Lake George Park commissioners today got an update on a pair of initiatives that could have a major impact on the future of the lake.
A set of draft regulations to create a new septic inspection program around the lake is awaiting state approval before going up for public comments in the coming weeks. The proposed rules would establish a requirement that thousands of homes near the lake and its tributaries submit to a septic pump and inspection every few years.
Commission officials said they expected to be holding public hearings on the septic rules sometime this fall, possibly in October. The park commission will host a public information session on the program early next month.
Allison Gaddy, a senior planner with the Lake Champlain Lake George Regional Planning Board also updated the park commission on a forthcoming Lake George Watershed Plan. The plan will include an assessment of existing local ordinances, codes and planning documents, as well as an overall review of the condition of the lake, surrounding natural areas and development. It covers a range of issues, including septic issues, land acquisition and conservation, invasive species, climate resiliency, road salt impacts and more.
Focused on water quality, the plan will also outline proposed projects around the lake, providing a source of ideas for future grant applications.
Gaddy said a draft could be available to the public as soon as August or in the next couple of months. The public will have a chance to offer comments on the plan.
Also: the commission’s annual boat steward program has seen a slight uptick in boater contacts compared to the same time last year and has intercepted over 100 instances of invasive species, including two quagga mussels, which have not yet established in Lake George.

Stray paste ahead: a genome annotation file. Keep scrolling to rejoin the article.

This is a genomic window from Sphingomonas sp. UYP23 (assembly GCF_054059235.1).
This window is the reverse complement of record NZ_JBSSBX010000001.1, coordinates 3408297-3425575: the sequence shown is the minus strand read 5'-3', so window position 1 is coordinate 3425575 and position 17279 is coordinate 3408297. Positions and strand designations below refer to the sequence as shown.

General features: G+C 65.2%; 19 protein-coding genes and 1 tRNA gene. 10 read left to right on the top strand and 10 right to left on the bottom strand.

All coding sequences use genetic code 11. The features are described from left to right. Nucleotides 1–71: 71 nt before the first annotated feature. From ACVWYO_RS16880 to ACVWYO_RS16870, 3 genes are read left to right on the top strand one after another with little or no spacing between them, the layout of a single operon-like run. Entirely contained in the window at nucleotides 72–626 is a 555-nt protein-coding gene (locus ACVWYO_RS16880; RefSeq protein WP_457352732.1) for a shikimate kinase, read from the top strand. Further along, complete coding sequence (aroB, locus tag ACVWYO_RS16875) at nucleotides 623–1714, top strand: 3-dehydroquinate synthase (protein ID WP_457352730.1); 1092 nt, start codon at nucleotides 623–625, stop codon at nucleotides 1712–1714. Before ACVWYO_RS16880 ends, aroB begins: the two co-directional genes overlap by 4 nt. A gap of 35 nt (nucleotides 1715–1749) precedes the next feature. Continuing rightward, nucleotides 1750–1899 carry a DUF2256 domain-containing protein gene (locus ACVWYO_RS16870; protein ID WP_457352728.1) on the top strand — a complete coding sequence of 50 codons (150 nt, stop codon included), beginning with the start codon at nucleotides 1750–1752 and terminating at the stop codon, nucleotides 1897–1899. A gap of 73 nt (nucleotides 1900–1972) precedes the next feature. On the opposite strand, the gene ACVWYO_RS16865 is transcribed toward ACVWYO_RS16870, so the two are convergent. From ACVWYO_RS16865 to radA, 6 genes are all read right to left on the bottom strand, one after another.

I will keep an eye out for more details on all of these topics.
- A look inside the Bible camp that calls a Schroon Lake island home.
- Avian flu has caused the death of nearly 20 eagles across the state.
Photo: The Clark Hollow Bay property in Putnam as seen from Lake George. Provided by Lake George Land Conservancy
Editor’s note: This first appeared in Zach’s weekly “Water Line” newsletter. Click here to sign up.
Clean boats, clean waters
The state’s new requirement that boaters get certified that they have cleaned their boat before launching in Adirondack waters is in full effect this summer, so how it’s going?
We will be working on an update in the coming weeks and want to hear from anyone who has seen the scene at boat launches this summer: Are people complying with rules or resisting the message of stewards working to limit the spread of invasive species?
While boat stewards from the Adirondack Watershed Institute and other programs around the park are reaching as many boaters as possible, we are hearing some concerns that law enforcement doesn’t have the resources to strictly enforce the law when stewards are not present at launch sites.
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